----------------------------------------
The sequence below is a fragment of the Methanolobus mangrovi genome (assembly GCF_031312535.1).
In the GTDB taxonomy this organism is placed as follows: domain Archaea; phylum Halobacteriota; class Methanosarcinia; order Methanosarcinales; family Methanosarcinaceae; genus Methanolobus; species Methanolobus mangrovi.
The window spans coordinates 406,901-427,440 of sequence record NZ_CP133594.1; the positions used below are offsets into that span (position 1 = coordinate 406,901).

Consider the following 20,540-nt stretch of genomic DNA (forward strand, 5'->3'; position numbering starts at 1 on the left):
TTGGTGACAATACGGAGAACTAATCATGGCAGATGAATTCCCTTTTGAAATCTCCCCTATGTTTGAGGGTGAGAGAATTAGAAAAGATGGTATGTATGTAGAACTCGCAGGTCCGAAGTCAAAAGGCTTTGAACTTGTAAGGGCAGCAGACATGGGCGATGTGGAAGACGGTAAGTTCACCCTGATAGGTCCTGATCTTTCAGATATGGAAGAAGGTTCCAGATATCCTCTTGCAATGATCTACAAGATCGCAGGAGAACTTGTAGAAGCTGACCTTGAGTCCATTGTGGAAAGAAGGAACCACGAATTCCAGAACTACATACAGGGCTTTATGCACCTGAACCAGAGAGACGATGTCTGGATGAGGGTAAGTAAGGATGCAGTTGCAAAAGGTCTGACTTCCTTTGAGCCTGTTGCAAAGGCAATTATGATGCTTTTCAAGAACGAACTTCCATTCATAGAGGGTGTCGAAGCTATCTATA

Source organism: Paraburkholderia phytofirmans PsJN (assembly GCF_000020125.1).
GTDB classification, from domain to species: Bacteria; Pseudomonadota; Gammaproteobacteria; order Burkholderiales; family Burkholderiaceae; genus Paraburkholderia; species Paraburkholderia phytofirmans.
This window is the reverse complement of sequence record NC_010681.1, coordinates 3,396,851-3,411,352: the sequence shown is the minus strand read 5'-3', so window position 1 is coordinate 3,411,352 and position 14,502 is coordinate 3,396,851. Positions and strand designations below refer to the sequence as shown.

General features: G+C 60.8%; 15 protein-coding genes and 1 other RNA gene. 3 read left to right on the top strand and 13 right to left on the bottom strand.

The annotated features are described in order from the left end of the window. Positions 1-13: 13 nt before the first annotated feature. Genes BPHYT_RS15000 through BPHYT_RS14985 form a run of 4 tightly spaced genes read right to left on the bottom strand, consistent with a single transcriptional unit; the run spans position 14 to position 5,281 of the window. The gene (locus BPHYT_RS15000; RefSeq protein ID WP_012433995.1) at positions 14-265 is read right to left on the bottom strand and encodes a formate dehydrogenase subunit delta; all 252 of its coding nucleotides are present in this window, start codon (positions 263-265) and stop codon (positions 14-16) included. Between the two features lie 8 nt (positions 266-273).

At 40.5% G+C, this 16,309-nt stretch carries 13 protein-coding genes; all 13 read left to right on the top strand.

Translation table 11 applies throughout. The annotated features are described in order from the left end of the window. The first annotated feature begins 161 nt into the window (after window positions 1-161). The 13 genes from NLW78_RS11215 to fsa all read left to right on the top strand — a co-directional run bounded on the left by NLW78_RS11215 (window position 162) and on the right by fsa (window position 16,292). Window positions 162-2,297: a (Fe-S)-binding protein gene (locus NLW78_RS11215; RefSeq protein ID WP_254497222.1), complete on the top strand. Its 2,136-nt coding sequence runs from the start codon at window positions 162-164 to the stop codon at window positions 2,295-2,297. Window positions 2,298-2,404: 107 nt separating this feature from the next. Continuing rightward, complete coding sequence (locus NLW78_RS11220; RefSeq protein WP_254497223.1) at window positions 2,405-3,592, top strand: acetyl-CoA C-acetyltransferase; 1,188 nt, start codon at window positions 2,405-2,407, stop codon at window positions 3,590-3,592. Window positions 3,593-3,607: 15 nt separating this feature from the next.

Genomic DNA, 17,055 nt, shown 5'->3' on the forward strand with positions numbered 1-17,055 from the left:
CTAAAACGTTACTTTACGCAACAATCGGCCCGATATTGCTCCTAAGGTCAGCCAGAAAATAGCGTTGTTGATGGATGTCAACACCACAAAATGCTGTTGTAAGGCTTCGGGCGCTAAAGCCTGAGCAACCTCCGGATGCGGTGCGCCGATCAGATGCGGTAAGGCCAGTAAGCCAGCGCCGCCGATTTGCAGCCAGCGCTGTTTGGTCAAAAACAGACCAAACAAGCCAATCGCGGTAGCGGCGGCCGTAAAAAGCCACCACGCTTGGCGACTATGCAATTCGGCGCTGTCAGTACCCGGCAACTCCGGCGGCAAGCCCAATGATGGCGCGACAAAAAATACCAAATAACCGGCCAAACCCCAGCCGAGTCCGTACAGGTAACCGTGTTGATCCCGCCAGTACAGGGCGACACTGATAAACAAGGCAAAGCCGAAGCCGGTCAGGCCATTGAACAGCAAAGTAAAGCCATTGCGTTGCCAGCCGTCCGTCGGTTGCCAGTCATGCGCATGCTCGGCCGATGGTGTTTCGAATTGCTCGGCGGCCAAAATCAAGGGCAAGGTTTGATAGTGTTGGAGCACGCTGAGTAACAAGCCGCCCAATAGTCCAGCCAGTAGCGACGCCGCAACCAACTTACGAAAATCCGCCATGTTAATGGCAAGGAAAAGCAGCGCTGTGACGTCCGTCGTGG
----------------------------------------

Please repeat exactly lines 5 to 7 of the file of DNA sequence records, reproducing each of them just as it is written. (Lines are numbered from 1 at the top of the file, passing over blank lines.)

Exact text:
TTGGTGACAATACGGAGAACTAATCATGGCAGATGAATTCCCTTTTGAAATCTCCCCTATGTTTGAGGGTGAGAGAATTAGAAAAGATGGTATGTATGTAGAACTCGCAGGTCCGAAGTCAAAAGGCTTTGAACTTGTAAGGGCAGCAGACATGGGCGATGTGGAAGACGGTAAGTTCACCCTGATAGGTCCTGATCTTTCAGATATGGAAGAAGGTTCCAGATATCCTCTTGCAATGATCTACAAGATCGCAGGAGAACTTGTAGAAGCTGACCTTGAGTCCATTGTGGAAAGAAGGAACCACGAATTCCAGAACTACATACAGGGCTTTATGCACCTGAACCAGAGAGACGATGTCTGGATGAGGGTAAGTAAGGATGCAGTTGCAAAAGGTCTGACTTCCTTTGAGCCTGTTGCAAAGGCAATTATGATGCTTTTCAAGAACGAACTTCCATTCATAGAGGGTGTCGAAGCTATCTATA

Source organism: Paraburkholderia phytofirmans PsJN (assembly GCF_000020125.1).
GTDB classification, from domain to species: Bacteria; Pseudomonadota; Gammaproteobacteria; order Burkholderiales; family Burkholderiaceae; genus Paraburkholderia; species Paraburkholderia phytofirmans.